largest wrestlers in wwe history

Largest Wrestlers in WWE History

Wrestling is no stranger to the art of embellishment but there's no denying
1. Kamala
Hailing from the wilds of Africa, the bizarre Superstar known as Kamala used his 375pound bulk and unorthodox offense to intimidate opponents in both WWE and WCW. Always barefoot with war paint all over his body, The Ugandan Giant competed in many twisted bouts, including a Steel Cage Match against Andre the Giant and a Coffin Match with Undertaker during his lengthy career. Kamalas most memorable moment, however, occurred outside the ring when he ate a live chicken on WWEs Tuesday Night Titans. No wonder challengers were afraid to step in the ring with him.
2. Haystacks Calhoun
A household name at the peak of his popularity, Haystacks Calhouns uncommon girth made him a major boxoffice attraction throughout the 1950s and 60s. Born in Morgans Corner, Ark., in 1934, the 600pounder stayed true to his farm boy roots during his career, sporting a white Tshirt and blue overalls in battles against rivals like Mr. Fuji and the 800pound Happy Humphrey. This unique look made the behemoth a sensation in many different promotions, but his biggest success in WWE came in 1973 when he captured the World Tag Team Championships with Tony Garea, making him the heaviest man to ever hold that title.
3. Big Daddy V
He went by many different names in WWE, but whether this 1995 King of the Ring winner obliterated opponents as Mabel, Viscera or Big Daddy V, one label always applied giant. With a smash mouth offensive style that was so vicious it could be hard to watch his spinning heel kick looked like it could destroy most compact cars this 500pounder was so intense between the ropes that he once shattered The Undertakers face.
4. Don Leo Jonathan
A secondgeneration performer, Don Leo Jonathan was one of the most feared big men from his era. From the 1950s throughout the 70s, the Hurricane, Utah, native became a boxoffice attraction across the globe. Weighing as much as 340 pounds during his career, The Mormon Giants adaptability allowed him to wrestle a scientific match or brawl with the best of them depending on the situation. More times than not, Jonathans Spinning Full Nelson would spell defeat for his opponents. The 6foot6 competitor had great rivalries against the likes of Andre the Giant, Killer Kowalski, and Gene Kiniski, and had WWE Championship Matches against Bruno Sammartino and Pedro Morales.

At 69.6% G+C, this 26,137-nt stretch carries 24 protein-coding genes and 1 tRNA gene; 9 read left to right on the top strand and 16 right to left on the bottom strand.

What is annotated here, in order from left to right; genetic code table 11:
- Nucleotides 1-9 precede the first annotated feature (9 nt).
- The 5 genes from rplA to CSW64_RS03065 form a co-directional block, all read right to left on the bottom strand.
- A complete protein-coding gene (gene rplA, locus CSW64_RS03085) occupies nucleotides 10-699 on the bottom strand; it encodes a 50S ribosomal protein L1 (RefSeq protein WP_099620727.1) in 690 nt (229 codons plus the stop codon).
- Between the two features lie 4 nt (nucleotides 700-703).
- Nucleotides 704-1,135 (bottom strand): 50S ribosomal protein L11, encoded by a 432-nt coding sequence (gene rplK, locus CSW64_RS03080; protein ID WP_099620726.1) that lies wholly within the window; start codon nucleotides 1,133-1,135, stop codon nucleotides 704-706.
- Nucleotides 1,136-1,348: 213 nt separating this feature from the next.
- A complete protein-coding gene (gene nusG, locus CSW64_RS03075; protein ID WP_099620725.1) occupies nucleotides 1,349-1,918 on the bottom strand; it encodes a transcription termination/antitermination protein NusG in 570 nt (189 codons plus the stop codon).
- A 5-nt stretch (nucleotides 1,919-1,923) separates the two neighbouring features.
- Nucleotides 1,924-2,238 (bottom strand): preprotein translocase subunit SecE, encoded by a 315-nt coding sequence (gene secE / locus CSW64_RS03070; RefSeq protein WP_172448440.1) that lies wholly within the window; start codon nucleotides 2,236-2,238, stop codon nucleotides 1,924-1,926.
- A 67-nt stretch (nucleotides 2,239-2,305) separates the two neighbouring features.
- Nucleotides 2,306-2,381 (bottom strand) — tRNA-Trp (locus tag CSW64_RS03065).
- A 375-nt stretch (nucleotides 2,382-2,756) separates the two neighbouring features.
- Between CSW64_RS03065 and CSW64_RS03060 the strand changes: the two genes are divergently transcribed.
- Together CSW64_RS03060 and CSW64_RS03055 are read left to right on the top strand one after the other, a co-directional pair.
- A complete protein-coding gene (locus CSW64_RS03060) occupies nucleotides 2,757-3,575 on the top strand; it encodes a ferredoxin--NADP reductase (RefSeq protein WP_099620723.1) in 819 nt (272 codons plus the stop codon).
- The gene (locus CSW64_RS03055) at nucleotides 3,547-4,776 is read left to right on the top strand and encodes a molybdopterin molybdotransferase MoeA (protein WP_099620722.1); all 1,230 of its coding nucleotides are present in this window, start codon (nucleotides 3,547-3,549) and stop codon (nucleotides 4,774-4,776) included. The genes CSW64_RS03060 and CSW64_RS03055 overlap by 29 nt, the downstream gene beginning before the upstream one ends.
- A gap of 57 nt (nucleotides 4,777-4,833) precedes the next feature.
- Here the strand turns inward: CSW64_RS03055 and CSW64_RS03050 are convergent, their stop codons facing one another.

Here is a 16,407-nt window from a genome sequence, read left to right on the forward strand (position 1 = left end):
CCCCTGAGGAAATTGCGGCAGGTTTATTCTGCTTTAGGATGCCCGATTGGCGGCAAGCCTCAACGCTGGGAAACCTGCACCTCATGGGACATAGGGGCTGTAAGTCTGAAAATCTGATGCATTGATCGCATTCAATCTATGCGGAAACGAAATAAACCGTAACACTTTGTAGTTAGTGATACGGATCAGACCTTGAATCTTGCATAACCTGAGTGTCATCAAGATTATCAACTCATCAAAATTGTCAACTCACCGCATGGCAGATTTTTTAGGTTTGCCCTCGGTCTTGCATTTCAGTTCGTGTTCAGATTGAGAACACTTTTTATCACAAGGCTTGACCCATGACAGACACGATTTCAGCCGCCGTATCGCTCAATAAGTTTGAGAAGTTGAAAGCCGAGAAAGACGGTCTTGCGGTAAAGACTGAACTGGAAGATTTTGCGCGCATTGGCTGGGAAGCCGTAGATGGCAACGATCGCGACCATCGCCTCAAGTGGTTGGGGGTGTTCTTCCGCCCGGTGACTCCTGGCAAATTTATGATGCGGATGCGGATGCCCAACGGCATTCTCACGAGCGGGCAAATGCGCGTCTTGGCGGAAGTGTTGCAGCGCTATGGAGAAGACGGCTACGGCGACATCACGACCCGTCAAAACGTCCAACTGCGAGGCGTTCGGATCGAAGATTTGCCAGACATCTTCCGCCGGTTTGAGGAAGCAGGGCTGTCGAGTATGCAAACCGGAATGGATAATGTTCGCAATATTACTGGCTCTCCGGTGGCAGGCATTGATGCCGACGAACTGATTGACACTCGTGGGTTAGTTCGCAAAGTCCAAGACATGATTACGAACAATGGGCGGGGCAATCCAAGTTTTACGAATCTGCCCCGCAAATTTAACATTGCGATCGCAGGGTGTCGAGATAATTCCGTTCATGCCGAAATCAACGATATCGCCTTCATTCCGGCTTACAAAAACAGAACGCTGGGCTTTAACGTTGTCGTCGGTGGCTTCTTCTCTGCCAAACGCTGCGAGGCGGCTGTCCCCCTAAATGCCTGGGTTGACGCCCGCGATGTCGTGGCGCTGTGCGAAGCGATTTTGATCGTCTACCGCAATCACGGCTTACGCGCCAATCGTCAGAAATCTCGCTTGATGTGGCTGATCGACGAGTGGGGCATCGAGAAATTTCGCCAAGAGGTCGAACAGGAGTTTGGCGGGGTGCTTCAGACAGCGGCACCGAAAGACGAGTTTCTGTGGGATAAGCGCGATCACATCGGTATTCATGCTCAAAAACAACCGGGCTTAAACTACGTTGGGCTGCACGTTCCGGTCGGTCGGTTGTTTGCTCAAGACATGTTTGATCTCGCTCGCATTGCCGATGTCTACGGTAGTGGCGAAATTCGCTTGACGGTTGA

5. Crusher Jerry Blackwell
At 5foot9 and a rotund 474 pounds, Jerry Blackwell didnt look like one of the most agile big men of his era. But
6. Bubba Ray Dudley
Bubba Ray Dudleys ring style was reminiscent of Bam Bam Bigelow. Aside from one being covered in tiedye and the other in flames, their size, strength, aggression and agility were scarily similar. At a snack shy of four bills, Bubba dropkicked, launched flying shoulder blocks and even top rope splashes that served doubly duty as colonics. As one of the six men that created the TLC Match, he was as comfortable creating offense with tables and ladders as he was with his fists and feet. However, Bubbas favorite maneuver was 3D, the Dudley Death Drop. The big man sadistically splattered anyone that his halfbrother DVon hoisted into the air en route to becoming the most decorated tag team wrestler in history.
7. One Man Gang
The name says it all. A near 500pound hard hitter from the mean streets of Chicago, One Man Gang was an army unto himself. Standing at 6foot9 with his hair shaved into a wild Mohawk, Gangs appearance was intimidating enough, but it was his 747 Splash that opponents truly feared. From his days as the top dog in the bad dudeheavy Universal Wrestling Federation to his time in WWE under the tutelage of Slick, the powerhouse left behind a long line of victims. Gang shocked the WWE Universe in 1988 when he underwent a personality crisis and became Akeem, but the giants considerable size helped him remain a constant threat.
8. Giant Baba
The great colossus of Tokyo, Shohei
9. Abdullah the Butcher
Volatile and sadistic, with wild, darting eyes to match, Abdullah the Butcher was the stuff of nightmares. Unlike other superheavyweights, the near 400pound Madman from Sudan didnt rely solely on his massive frame to damage opponents, instead preferring to incorporate a wide assortment of weaponry none of which he wielded more reliably than his trusted fork.
10. King Kong Bundy
King Kong Bundy liked making statements. Thats why the 445pound man mountain demanded that the official count to five after Bundy had flattened an opponent with his devastating Avalanche splash. Often referred to as a walking condominium by Gorilla Monsoon, the Atlantic City, N.J., native made history when he pinned S.D. Jones at the inaugural WrestleMania in nine seconds. The following year, Bundy experienced yet another milestone in his career when he battled WWE Champion Hulk Hogan at WrestleMania 2 in a Steel Cage Match. Bundy never captured the title, but his size and aggression made him a serious danger in the ring.

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